Sunday, 19 February 2017

Does studying yellow fever offer Zika clues?

As cases of Zika virus increase there is considerable investigation and research into the virus. One area being looked at for clues is yellow fever virus. A second area involves the use of mouse models.

By Dr. Tim Sandle

Zika virus is a member of the Flaviviridae virus family. In one in four people the disease causes a mild illness known as Zika fever, for up to seven days. The symptoms include fever, rashes, joint pain and conjunctivitis. The biggest risks are infected women and babies born with abnormally small heads and brain defects, a condition called microcephaly.
Yellow fever and Zika viruses have a common characteristic in how they can circumvent an insect’s immune response. This is due to the viruses manufacturing proteins that can suppress the immune response in the host. A similar response occurs in people, when we become infected.
For this reason, researchers have been studying mosquitoes and viral infections. This is based on using gene drive, a method targeting specific genes. The idea is to tip the battle at the genetic level in favor of the mosquito. This tranche of research could eventually lead to a human vaccine.
A second wave of research, also from Texas A&M University, College Station, is finding a means to make an infective mosquito undergo altered behavior so that it will not seek out humans to infect.
The research has been published in the journal Proceedings of the National Academy of Sciences. The paper is titled “Yellow fever virus capsid protein is a potent suppressor of RNA silencing that binds double-stranded RNA.”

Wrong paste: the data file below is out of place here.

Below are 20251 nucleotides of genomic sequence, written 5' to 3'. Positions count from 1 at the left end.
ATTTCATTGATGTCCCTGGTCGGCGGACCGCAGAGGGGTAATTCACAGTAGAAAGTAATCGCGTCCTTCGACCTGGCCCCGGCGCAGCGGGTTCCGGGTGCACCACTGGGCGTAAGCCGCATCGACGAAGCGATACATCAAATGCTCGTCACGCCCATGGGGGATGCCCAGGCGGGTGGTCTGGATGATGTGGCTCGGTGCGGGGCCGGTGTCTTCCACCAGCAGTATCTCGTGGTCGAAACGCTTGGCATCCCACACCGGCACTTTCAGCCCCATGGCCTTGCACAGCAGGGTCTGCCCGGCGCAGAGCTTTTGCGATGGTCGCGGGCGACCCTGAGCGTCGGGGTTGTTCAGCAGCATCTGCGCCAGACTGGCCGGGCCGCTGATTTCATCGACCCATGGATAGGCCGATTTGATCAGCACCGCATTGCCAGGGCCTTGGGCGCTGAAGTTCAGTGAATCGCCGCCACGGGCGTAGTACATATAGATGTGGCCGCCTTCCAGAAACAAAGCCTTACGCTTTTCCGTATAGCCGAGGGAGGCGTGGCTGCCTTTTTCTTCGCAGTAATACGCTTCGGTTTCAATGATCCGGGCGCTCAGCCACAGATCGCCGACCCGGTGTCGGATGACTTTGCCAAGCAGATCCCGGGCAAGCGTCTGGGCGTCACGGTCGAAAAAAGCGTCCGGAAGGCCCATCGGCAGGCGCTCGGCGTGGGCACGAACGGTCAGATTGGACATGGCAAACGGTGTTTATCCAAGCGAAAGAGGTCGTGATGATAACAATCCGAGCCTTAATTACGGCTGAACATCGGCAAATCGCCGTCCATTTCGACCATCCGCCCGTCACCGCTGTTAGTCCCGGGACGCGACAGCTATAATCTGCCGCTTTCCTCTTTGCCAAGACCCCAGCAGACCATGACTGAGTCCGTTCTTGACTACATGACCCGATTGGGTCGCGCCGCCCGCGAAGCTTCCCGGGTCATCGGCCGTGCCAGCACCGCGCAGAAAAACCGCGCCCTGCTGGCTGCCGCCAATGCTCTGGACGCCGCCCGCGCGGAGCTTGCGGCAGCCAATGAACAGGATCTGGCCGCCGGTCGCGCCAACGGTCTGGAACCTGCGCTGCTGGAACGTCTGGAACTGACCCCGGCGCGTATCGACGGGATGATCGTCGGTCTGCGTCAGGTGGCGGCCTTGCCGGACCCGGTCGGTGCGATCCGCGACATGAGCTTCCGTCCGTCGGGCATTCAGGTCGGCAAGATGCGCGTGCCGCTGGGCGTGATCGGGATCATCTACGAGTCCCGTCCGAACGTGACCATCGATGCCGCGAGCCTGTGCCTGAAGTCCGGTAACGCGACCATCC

In a second wave of research, a different group of researchers are seeing whether mice with healthy immune systems could provide new insights into Zika virus pathology and treatment. This is not straightforward due to the changes that animals undergo when they are infected. Mice, however, can, under certain conditions, be used as ideal models for Zika virus research.
The reason for focusing on mice is because studies have indicated that young mice with specific immune system defects are susceptible to Zika infection. By rearing mice (coded C57BL/6) with functioning immune systems that can be successfully infected with Zika, more detailed studies can be made and to provide the basis for testing treatments.
The second research study has been published in the journal PLOS Pathogens. The paper is headed “Zika (PRVABC59) Infection Is Associated with T cell Infiltration and Neurodegeneration in CNS of Immunocompetent Neonatal C57Bl/6 Mice.”

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